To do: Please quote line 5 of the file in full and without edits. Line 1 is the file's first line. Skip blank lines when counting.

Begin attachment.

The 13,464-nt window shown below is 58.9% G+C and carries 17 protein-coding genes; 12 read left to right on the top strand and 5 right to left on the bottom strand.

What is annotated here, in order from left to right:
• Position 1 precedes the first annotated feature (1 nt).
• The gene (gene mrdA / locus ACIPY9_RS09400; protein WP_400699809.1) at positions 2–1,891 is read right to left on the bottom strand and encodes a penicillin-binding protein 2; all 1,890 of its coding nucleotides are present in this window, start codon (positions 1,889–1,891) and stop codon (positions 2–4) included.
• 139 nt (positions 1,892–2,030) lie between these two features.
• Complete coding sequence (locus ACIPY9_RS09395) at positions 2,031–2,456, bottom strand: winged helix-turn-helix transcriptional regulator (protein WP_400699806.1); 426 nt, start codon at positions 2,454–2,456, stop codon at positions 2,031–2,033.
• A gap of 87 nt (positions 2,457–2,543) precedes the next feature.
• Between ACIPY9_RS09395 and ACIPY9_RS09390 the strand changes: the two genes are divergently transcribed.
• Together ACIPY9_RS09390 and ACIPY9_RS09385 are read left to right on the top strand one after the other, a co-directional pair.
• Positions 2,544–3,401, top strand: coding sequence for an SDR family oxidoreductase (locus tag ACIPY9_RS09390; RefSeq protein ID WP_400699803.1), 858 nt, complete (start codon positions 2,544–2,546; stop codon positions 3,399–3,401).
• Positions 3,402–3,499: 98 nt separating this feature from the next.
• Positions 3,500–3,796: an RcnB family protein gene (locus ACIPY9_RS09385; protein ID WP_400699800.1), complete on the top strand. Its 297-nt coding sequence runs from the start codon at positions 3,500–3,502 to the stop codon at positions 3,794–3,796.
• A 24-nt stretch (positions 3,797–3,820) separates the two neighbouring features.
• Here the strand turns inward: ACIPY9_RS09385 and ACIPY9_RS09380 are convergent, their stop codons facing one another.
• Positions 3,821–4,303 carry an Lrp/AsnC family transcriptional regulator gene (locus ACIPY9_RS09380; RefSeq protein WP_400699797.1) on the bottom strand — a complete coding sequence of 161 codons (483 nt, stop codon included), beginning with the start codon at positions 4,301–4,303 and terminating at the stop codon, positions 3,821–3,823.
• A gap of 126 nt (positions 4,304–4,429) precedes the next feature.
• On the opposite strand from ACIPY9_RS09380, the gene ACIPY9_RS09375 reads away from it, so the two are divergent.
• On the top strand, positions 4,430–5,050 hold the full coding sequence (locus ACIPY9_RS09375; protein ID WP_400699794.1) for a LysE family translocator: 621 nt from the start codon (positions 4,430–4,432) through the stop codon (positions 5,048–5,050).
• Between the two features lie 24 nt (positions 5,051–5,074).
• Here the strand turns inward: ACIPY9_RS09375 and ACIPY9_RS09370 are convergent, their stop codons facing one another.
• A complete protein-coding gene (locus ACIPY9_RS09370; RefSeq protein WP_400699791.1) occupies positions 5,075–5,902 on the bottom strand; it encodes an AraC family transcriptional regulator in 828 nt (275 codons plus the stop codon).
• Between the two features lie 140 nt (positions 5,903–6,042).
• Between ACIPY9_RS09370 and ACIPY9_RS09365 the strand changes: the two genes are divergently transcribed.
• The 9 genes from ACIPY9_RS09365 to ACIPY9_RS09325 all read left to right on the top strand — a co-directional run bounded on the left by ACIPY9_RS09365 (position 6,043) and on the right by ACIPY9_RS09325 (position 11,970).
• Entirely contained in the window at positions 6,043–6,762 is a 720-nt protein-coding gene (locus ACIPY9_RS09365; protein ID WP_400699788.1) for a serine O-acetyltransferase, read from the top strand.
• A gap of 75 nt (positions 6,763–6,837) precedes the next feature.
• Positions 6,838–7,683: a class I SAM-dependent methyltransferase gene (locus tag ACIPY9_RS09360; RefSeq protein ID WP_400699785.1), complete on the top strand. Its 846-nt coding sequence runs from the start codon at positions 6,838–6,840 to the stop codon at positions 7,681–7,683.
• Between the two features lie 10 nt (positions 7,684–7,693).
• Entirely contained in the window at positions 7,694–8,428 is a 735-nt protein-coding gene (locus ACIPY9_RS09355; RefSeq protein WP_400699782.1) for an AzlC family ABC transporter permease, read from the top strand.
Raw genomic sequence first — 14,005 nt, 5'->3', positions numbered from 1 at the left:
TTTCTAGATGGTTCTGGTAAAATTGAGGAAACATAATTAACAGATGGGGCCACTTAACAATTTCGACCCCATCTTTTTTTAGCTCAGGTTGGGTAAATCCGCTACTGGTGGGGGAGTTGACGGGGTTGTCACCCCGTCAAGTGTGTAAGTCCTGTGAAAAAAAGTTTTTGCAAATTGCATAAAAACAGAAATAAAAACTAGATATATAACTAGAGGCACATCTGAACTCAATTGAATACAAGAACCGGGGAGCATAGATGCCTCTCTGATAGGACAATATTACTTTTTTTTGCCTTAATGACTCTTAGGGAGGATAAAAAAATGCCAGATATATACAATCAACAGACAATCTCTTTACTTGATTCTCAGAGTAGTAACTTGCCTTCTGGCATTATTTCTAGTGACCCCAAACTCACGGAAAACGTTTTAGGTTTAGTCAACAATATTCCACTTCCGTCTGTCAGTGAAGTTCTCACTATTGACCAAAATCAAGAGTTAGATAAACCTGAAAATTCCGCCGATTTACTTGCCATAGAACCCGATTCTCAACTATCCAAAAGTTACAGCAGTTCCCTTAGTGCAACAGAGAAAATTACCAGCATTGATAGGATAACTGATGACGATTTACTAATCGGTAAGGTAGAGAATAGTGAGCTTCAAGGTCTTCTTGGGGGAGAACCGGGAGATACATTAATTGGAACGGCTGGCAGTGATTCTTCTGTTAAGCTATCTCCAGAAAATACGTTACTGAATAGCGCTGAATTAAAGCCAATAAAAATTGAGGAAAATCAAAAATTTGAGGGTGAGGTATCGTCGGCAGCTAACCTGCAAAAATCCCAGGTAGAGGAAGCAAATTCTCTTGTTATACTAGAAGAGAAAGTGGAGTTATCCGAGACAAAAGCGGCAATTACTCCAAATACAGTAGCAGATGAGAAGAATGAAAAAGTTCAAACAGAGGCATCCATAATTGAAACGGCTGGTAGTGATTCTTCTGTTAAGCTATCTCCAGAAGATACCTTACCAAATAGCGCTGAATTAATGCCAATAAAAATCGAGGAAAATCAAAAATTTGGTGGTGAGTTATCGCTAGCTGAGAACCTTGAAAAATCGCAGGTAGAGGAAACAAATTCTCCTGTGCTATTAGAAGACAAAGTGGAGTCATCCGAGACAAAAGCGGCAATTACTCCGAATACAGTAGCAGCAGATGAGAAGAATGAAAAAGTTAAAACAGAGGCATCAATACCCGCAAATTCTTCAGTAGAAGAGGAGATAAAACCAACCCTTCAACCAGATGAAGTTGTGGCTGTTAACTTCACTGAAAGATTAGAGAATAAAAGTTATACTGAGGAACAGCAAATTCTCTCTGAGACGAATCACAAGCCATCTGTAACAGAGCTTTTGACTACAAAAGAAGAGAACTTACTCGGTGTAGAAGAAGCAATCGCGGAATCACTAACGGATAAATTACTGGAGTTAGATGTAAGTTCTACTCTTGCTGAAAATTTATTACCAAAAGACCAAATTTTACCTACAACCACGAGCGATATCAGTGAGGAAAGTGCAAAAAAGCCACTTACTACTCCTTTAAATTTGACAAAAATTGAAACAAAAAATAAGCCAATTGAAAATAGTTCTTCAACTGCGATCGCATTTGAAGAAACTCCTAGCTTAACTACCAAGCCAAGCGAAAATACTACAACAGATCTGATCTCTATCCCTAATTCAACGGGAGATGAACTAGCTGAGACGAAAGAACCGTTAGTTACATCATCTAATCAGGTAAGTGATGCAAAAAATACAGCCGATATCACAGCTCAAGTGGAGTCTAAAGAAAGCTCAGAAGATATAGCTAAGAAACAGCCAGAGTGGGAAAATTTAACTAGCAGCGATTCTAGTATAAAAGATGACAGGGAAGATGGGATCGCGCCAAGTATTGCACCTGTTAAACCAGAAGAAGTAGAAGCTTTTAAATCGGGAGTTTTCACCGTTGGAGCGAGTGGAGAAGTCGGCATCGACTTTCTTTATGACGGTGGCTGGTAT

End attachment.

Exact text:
• 139 nt (positions 1,892–2,030) lie between these two features.